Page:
21 June 2010

Serious Gaming ~ Solving Real World Problems

Thanks to MIT Enterprise Forum of Cambridge (and VC) colleague Claire Wadlington for spotting this Fast Company piece IBM's CityOne Is Like Sim City, Except the Solutions Are Real by Cliff Kuang. He gives a shout to IBM's under-development CityOne...
"... a video game that plops you into the role of being a city planner, trying to solve the sorts of business and environmental problems that grip today's modern cities. The ultimate aim for this so-called "serious game" is to teach laypeople how to better cope with complex modern problems by showing them the forest of solutions that have to be brought to bear, ranging from technological wizardry like smart grids, to better IT, to smart environmental policy."
On the serious gaming front, see here Jane McGonigal's TED talk on Gaming Can Make A Better World... I'm very keen on serious games for helping us crowdsource solutions to complex problems as well as doing experimental interventions on randomized populations of social gamers. Experimental and synthetic sociology, here we come! Indeed, here WSJournal blogger Michael Casey writes Real Economist Learns From Virtual World about a virtual...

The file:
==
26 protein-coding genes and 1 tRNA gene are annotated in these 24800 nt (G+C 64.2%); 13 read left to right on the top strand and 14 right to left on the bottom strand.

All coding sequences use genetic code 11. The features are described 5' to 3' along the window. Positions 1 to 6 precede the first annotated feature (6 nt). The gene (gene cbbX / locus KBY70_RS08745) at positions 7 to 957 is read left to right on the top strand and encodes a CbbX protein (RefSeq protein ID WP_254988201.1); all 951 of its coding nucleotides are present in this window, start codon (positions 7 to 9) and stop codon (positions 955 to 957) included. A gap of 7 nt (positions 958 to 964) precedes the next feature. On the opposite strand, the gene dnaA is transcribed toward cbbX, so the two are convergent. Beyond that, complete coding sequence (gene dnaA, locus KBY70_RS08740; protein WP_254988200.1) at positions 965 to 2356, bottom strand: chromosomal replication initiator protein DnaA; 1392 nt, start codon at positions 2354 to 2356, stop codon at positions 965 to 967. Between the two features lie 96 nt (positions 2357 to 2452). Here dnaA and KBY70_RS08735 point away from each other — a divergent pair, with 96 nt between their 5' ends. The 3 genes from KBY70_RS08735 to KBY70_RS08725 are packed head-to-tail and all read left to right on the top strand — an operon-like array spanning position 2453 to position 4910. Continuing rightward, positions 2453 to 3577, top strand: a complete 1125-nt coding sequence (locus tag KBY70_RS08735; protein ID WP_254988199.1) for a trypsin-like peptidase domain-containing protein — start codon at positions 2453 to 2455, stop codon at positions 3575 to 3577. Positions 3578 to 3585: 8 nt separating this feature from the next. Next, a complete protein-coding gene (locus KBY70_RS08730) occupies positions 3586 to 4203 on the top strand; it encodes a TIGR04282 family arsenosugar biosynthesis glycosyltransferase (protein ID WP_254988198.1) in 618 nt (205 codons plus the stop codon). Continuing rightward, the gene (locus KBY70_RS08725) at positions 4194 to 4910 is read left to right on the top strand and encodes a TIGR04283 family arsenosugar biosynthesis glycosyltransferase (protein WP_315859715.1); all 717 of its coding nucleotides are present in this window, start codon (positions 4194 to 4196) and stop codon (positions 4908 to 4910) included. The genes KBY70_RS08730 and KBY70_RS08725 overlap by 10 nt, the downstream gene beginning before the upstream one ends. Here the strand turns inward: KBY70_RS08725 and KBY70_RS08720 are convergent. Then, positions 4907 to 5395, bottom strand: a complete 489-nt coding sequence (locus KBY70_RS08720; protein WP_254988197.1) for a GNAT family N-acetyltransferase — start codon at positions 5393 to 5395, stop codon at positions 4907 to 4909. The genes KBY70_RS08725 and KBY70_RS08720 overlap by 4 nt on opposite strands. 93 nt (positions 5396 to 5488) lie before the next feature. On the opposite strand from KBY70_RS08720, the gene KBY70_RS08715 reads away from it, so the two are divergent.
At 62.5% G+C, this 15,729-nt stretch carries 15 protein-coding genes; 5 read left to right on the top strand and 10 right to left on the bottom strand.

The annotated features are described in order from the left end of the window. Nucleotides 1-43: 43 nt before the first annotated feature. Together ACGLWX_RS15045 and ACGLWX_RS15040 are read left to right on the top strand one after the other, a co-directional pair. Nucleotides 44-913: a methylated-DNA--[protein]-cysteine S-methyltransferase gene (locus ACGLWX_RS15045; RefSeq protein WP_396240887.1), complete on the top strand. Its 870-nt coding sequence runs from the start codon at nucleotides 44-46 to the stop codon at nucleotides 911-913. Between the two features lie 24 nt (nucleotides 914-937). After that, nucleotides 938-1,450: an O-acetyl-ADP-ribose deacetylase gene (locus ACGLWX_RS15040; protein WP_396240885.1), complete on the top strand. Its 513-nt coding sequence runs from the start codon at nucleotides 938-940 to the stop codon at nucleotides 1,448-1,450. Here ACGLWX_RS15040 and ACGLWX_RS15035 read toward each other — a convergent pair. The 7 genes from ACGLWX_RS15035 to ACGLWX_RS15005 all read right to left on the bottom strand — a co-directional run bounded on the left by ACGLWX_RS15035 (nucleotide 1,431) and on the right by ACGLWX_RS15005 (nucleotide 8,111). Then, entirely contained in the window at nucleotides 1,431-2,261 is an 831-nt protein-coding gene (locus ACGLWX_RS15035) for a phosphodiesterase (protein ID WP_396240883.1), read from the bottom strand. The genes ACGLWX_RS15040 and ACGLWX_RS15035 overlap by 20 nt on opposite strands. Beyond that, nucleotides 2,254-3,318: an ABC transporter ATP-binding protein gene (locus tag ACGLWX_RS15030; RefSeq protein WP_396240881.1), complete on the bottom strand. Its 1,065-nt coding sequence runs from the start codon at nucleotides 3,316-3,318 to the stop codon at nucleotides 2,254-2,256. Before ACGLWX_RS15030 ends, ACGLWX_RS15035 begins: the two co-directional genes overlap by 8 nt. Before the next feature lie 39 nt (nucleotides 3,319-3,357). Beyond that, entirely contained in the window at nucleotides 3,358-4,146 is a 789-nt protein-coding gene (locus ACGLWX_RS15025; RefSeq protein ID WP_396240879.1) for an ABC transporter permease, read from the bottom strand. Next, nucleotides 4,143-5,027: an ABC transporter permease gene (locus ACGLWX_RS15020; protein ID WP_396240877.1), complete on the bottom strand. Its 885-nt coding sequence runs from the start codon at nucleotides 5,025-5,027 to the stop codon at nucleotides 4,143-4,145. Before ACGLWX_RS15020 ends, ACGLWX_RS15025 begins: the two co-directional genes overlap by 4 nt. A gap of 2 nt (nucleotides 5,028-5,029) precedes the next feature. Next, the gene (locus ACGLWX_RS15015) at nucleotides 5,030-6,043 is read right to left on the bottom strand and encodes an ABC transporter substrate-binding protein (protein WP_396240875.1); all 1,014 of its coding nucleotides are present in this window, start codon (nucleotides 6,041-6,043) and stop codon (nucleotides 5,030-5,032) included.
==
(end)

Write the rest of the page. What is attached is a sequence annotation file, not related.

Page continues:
"...world controlled and influenced by the interactions of real people: the 350,000 real world subscribers to EVE Online -- its "capsuleers," as the spaceship-piloting gamers are known in their virtual existence. These people’s actions, economists say, offer a treasure trove of information to study and analyze, primarily because each one of their decisions leaves a trail, creating a vast database that economists can only dream of in the real world. In effect, it creates a giant laboratory within which to study human behavior, dramatically scaling up the kind of classroom-based experimental economics that were pioneered by 2002 Nobel Prize winner Vernon Smith."

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